In my work at Lake Ivan, I don’t use a narrative structure, so, early on in my work, I discovered that it was necessary to find a replacement for the narrative structure. After all, in an abstract performance, if the piece simply meanders from texture to texture to texture, the audience will begin to stop trusting the actors after about 5 or 6 minutes, regardless of how fascinating, surprising, or well-performed the various textures are. The audience eventually develops the feeling that the piece is “wandering around, not going anywhere” and is wasting their time. They have an intrinsic need to feel that the performers are deliberately taking them on a journey, leading them step by step deeper into the heart of something. In fact the scene works best if the audience feels that every moment in it is focused more or less directly on furthering this exploration.

This is actually equally true in a narrative or comedy scene. Narrative scenes appear to have the form of What Happens Next: that is, they continually answer the question “what happens next.” But if all you are doing is creating a long list of sequential events, then the same thing happens that happens in an abstract piece: it begins to seem like the scene is meandering all over the place for no reason. A narrative improv also needs to feel like it is taking you on a journey deeper and deeper into the heart of something.

This is why I developed the concept of Saturation. The idea is that if you, the performer, are like a sponge, your goal is to constantly open up your pores and fill yourself more and more fully with the feeling-state of the piece you’re performing. Note that this concept of getting more and more saturated does not mean that you get more and more “emotional” and it also does not mean that your performance gets louder and louder or faster and faster. After all, if the feeling-state of the piece is one of calm quietness, if you keep opening yourself up to that energy, you will get quieter and quieter, calmer and calmer, not louder and louder. It simply means that with every breath, every phrase, every beat of the scene, you open yourself up to feeling the energy of the piece more fully, regardless of whether that energy is small, medium, or large, emotional or unemotional.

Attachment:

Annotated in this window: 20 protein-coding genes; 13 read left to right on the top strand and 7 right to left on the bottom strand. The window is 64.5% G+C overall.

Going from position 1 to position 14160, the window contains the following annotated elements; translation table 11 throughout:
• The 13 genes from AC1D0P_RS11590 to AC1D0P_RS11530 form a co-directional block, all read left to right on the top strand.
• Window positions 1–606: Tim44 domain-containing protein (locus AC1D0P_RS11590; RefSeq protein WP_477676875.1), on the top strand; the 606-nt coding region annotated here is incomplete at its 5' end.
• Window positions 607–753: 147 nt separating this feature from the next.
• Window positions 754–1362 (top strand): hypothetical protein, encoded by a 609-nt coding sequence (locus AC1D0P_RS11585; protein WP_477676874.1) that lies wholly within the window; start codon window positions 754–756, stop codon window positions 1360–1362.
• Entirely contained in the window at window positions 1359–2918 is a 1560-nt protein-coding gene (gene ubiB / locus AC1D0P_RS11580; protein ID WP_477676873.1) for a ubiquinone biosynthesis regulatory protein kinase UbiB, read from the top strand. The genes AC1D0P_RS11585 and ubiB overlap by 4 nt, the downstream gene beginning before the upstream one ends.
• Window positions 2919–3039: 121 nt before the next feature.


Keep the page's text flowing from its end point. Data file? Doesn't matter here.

And what is that “feeling-state” which you are opening yourself up to? You don’t have to define it ahead of time, or even understand what it is. It is simply defined as “the feeling-state which the piece has now, in the present.” You stay connected to that feeling-state, and continually open yourself up to feeling it more and more fully, regardless of whether or not it changes. If the feeling-state in a given part of a scene is one of “snooty indifference” and you keep opening yourself up to become more and more saturated with that feeling, it may well be, for a while, that you feel more and more snooty and indifferent. Or, as you open yourself up to the feeling, the snooty indifference may transform itself into rage, or boredom, or it may drop away and leave a calm contentedness. The point is: you never move away from the energy, and you never disconnect from the energy, and you never ever just “sit” in the same level of saturation for more than one phrase or sentence. You always continue to open yourself up, so that you can feel more and saturate more with the next sentence. This is what creates the “narrative feeling,” the feeling that every moment in the scene is taking the audience a step further on a focused journey.

You might use this concept to build a preparation for yourself along these lines:

“The scene I am about to perform is a flow of energy and feelings which already exists in it’s perfect form. My job is to feel each and every moment of the scene. With every phrase, I will open myself up, so that I become ever more saturated with the feeling-state of the scene.”